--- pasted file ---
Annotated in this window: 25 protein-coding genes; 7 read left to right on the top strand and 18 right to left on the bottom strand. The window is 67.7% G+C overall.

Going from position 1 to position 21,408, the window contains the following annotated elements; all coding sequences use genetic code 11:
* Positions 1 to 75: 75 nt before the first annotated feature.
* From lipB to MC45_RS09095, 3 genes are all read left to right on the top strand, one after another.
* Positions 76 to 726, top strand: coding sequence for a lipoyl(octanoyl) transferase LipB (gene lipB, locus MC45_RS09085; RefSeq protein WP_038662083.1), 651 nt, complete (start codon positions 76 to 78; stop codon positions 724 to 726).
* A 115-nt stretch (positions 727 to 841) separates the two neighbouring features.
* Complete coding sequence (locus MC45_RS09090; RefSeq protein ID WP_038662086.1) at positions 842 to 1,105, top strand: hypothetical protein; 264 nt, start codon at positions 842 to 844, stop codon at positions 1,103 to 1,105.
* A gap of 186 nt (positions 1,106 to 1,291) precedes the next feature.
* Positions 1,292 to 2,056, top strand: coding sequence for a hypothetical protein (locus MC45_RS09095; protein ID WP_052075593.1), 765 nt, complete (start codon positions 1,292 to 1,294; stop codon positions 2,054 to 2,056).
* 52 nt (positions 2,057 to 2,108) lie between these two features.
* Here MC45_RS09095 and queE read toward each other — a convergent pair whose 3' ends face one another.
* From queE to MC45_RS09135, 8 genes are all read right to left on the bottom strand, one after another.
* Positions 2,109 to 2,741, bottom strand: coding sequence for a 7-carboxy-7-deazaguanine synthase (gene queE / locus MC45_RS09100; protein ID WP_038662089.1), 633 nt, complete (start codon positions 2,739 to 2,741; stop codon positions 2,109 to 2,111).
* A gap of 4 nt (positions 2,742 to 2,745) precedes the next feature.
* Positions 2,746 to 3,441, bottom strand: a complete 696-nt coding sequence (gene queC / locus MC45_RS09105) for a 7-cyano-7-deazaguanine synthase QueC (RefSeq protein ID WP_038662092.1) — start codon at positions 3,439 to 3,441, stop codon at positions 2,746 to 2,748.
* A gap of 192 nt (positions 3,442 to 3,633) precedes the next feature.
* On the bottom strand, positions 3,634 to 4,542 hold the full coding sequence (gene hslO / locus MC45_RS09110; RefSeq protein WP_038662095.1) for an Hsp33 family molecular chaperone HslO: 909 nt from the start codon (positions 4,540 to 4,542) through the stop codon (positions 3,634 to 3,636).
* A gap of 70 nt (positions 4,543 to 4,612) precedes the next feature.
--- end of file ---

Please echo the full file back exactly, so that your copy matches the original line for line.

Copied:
Annotated in this window: 25 protein-coding genes; 7 read left to right on the top strand and 18 right to left on the bottom strand. The window is 67.7% G+C overall.

Going from position 1 to position 21,408, the window contains the following annotated elements; all coding sequences use genetic code 11:
* Positions 1 to 75: 75 nt before the first annotated feature.
* From lipB to MC45_RS09095, 3 genes are all read left to right on the top strand, one after another.
* Positions 76 to 726, top strand: coding sequence for a lipoyl(octanoyl) transferase LipB (gene lipB, locus MC45_RS09085; RefSeq protein WP_038662083.1), 651 nt, complete (start codon positions 76 to 78; stop codon positions 724 to 726).
* A 115-nt stretch (positions 727 to 841) separates the two neighbouring features.
* Complete coding sequence (locus MC45_RS09090; RefSeq protein ID WP_038662086.1) at positions 842 to 1,105, top strand: hypothetical protein; 264 nt, start codon at positions 842 to 844, stop codon at positions 1,103 to 1,105.
* A gap of 186 nt (positions 1,106 to 1,291) precedes the next feature.
* Positions 1,292 to 2,056, top strand: coding sequence for a hypothetical protein (locus MC45_RS09095; protein ID WP_052075593.1), 765 nt, complete (start codon positions 1,292 to 1,294; stop codon positions 2,054 to 2,056).
* 52 nt (positions 2,057 to 2,108) lie between these two features.
* Here MC45_RS09095 and queE read toward each other — a convergent pair whose 3' ends face one another.
* From queE to MC45_RS09135, 8 genes are all read right to left on the bottom strand, one after another.
* Positions 2,109 to 2,741, bottom strand: coding sequence for a 7-carboxy-7-deazaguanine synthase (gene queE / locus MC45_RS09100; protein ID WP_038662089.1), 633 nt, complete (start codon positions 2,739 to 2,741; stop codon positions 2,109 to 2,111).
* A gap of 4 nt (positions 2,742 to 2,745) precedes the next feature.
* Positions 2,746 to 3,441, bottom strand: a complete 696-nt coding sequence (gene queC / locus MC45_RS09105) for a 7-cyano-7-deazaguanine synthase QueC (RefSeq protein ID WP_038662092.1) — start codon at positions 3,439 to 3,441, stop codon at positions 2,746 to 2,748.
* A gap of 192 nt (positions 3,442 to 3,633) precedes the next feature.
* On the bottom strand, positions 3,634 to 4,542 hold the full coding sequence (gene hslO / locus MC45_RS09110; RefSeq protein WP_038662095.1) for an Hsp33 family molecular chaperone HslO: 909 nt from the start codon (positions 4,540 to 4,542) through the stop codon (positions 3,634 to 3,636).
* A gap of 70 nt (positions 4,543 to 4,612) precedes the next feature.